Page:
It goes without saying that motorcycling carries with it a certain amount of physical risk. According to Federal Highway data, there were 35 times more deaths per mile driven on motorcycles than in cars. Most riders accept this without a lot of extra thought. While many riders – the smart ones anyway – take the time and effort to gear up properly before every ride, we, as a community, understand that we are at substantial risk every time we start our bikes.
However, accepting a certain amount of risk does not necessarily mean that motorcycle riders are stupid or that they don’t care about safety. In fact, the contrary is often the case. By understanding specifically which risks pose the greatest threat to us as riders, we can strive to minimize those risks and increase the odds in our favor.
Fully understanding the risks, however, requires hard numbers and, unfortunately, the United States is lacking in current motorcycle crash statistics, largely as a result of our own failure to take the issue seriously on the policy front. The last comprehensive study of motorcycle crashes in the U.S. was completed over 20 years ago and most of the attempts to conduct authoritative follow up research have floundered due to industry infighting, political cost cutting and rider indifference. Not so in other countries, however.
The United Kingdom, for example, regularly conducts studies of motorcycle related injuries and has created an instructive guide to avoiding common accidents while riding.
According to UK data, the five most common causes of motorcycle accidents are as follows:
- Following a left hand bend on a country road
- Following a right hand bend on a country road
- Loss of control over the bike
Let’s address each briefly for more detail.
Curves on country roads
The first two items on the list are essentially the same. The gist is that a rider is unable to successfully maneuver all the way through a turn on rural roads. Translated into American terms we’re talking about crashing while canyon carving. This is easy to do, especially on California’s narrow mountain roads (something I’ve written about before) and the consequences can very easily turn deadly. Oncoming traffic, uneven pavement, hidden obstacles and overaggressive riding can all lead to a catastrophic loss of control through a corner.
U.S., French and Australian data support the UK numbers on part three of the list, crashing while navigating an intersection. In particular, motorcyclists are prone to being hit by other drivers who are making a left-hand turn and who may not see the smaller profile of an approaching motorcycle. Other types of intersection collisions involve bikes rear-ending stopped traffic or other vehicles rear-ending stopped bikes. The takeaway message is: whenever you’re approaching an intersection on your bike, pay extra attention to what other drivers are doing. Look oncoming drivers in the eye to make sure they’ve seen you, avoid fast stops that might get you hit from behind, and “look before you leap” when accelerating from a green light.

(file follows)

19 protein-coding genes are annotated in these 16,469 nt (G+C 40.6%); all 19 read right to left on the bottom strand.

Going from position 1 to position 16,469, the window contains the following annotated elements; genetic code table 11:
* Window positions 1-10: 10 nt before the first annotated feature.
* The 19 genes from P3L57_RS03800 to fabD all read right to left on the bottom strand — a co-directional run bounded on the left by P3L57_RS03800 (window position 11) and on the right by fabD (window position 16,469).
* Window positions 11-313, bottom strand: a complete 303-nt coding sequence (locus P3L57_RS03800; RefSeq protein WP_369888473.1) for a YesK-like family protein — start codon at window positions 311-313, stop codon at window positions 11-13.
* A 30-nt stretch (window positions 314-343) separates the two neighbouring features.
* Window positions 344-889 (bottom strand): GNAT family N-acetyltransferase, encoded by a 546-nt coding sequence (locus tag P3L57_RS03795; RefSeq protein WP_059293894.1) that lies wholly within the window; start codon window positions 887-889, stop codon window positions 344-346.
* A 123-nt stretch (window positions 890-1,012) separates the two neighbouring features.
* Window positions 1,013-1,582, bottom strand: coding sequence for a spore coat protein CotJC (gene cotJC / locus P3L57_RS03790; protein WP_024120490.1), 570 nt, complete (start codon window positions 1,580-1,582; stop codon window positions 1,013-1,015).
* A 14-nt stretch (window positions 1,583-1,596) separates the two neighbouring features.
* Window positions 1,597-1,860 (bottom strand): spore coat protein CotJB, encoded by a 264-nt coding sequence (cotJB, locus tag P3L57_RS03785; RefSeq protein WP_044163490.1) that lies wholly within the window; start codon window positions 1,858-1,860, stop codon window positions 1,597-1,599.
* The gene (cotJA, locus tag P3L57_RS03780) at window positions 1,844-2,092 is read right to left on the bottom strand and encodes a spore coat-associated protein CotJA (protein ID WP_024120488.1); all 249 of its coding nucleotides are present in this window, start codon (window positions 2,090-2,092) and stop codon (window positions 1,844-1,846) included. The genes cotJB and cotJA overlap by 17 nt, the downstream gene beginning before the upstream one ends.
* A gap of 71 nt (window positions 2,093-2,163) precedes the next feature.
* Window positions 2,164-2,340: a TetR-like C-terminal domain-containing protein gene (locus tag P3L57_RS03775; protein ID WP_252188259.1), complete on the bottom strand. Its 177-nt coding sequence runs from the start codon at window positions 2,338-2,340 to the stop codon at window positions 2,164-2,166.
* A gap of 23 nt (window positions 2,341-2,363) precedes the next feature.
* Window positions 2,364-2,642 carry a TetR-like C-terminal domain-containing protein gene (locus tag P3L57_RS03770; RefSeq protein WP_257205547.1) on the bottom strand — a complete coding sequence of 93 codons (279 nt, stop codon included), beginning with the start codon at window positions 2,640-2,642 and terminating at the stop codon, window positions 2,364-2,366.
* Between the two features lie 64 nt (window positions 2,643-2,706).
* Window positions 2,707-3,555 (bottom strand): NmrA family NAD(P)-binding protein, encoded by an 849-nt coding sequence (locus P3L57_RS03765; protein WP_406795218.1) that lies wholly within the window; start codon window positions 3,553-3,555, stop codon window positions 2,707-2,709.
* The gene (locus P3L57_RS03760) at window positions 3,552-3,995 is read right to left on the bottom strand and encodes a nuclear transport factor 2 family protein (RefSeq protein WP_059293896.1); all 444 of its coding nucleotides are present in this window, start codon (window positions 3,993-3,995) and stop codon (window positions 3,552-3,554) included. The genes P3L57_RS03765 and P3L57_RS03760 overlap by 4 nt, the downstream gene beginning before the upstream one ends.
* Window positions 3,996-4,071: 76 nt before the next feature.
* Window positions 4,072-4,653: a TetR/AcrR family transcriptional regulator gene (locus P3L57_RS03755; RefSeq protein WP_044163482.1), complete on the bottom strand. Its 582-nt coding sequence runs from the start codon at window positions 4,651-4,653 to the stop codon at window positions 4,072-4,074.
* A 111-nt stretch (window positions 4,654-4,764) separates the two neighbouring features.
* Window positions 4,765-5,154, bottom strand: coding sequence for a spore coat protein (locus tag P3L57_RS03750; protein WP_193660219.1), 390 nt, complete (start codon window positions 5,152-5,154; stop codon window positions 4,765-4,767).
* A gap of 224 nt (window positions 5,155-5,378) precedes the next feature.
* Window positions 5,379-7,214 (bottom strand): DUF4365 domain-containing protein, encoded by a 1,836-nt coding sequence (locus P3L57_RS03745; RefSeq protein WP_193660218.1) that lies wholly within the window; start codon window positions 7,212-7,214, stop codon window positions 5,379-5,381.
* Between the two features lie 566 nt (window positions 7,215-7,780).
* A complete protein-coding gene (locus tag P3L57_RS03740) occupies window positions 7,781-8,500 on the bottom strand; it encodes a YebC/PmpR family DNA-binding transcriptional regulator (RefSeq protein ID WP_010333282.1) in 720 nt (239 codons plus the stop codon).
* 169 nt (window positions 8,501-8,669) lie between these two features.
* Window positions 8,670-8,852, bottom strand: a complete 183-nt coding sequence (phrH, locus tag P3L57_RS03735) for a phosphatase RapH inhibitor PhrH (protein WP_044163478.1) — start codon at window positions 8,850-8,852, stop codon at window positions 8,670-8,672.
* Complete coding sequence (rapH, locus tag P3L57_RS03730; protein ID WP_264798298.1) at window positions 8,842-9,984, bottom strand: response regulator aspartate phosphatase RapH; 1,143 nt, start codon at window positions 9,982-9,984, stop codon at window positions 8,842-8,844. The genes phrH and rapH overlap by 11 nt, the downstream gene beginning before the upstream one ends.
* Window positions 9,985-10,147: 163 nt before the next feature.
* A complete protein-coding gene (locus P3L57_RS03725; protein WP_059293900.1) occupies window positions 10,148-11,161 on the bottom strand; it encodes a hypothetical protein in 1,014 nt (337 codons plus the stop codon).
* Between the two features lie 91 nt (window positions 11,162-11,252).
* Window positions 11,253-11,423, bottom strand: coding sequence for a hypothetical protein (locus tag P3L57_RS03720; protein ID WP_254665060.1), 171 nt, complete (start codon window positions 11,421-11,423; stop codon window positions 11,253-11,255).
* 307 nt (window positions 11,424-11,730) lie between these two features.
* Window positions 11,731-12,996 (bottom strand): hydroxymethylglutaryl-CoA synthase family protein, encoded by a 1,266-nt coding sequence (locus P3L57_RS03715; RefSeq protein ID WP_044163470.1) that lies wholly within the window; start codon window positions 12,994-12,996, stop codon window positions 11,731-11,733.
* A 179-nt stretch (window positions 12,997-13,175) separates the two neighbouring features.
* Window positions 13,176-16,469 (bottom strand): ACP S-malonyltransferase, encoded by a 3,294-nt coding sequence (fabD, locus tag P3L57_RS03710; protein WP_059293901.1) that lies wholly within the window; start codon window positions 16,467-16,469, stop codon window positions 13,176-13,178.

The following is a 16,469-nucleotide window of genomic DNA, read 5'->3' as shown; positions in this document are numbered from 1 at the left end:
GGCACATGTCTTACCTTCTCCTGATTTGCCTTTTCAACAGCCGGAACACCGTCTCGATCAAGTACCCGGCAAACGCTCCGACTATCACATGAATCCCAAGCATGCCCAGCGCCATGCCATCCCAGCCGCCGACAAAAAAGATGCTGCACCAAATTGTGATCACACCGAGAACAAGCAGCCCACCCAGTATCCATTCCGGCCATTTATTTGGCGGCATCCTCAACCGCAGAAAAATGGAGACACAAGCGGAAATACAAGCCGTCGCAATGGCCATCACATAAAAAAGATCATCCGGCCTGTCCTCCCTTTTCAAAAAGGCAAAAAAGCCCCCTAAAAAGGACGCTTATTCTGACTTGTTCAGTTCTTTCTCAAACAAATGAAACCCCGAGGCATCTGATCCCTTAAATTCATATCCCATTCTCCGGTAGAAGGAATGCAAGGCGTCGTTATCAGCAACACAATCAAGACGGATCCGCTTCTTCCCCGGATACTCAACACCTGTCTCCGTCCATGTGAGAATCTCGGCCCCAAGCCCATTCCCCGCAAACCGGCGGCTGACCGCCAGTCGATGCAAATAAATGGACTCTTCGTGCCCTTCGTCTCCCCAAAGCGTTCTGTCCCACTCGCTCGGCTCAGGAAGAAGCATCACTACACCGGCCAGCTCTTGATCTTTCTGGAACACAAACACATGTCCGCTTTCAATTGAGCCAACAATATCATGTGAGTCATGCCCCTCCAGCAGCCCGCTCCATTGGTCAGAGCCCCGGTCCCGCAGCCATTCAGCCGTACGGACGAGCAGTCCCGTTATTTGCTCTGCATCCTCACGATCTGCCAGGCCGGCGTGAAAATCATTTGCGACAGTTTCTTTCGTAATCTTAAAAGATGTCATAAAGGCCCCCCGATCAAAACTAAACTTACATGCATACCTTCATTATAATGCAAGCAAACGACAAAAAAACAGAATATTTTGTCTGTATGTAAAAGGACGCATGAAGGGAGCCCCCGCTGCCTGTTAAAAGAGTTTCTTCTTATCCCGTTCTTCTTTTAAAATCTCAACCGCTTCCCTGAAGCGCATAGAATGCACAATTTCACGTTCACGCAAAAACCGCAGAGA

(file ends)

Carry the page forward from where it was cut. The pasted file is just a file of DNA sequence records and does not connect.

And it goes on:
Even on high-powered motorcycles, passing can be more of a challenge than some riders might assume. Spending even a few seconds in the wrong lane of traffic can be extremely hazardous, especially if your view is obstructed by turns, obstacles, or large vehicles. In addition, passing often involves higher than normal (or higher than safe) speeds which are a large contributor to motorcycle fatalities. Make sure you can see all the way through your passing space and that you have the time and distance to pass safely. Avoid surprising other drivers, watch for sudden road changes, and keep your speed under control even while passing.
Loss of control
While many riders fall victim to oncoming traffic, bad roads, or bike failures resulting in crashes, rider control is paramount. Many motorcycle accidents consist of what are known as “single vehicle collisions” meaning that only the rider was involved. In every type of situation, a rider’s control over the bike and the circumstances will substantially affect the likelihood of a collision. While you cannot control oncoming traffic, bad roads, dangerous intersections, or mechanical failures, you can increase the odds in your favor by maintaining control over your bike. Ride within your limits, make sure your bike is properly maintained, and keep an eye on the conditions around you to avoid becoming a statistic.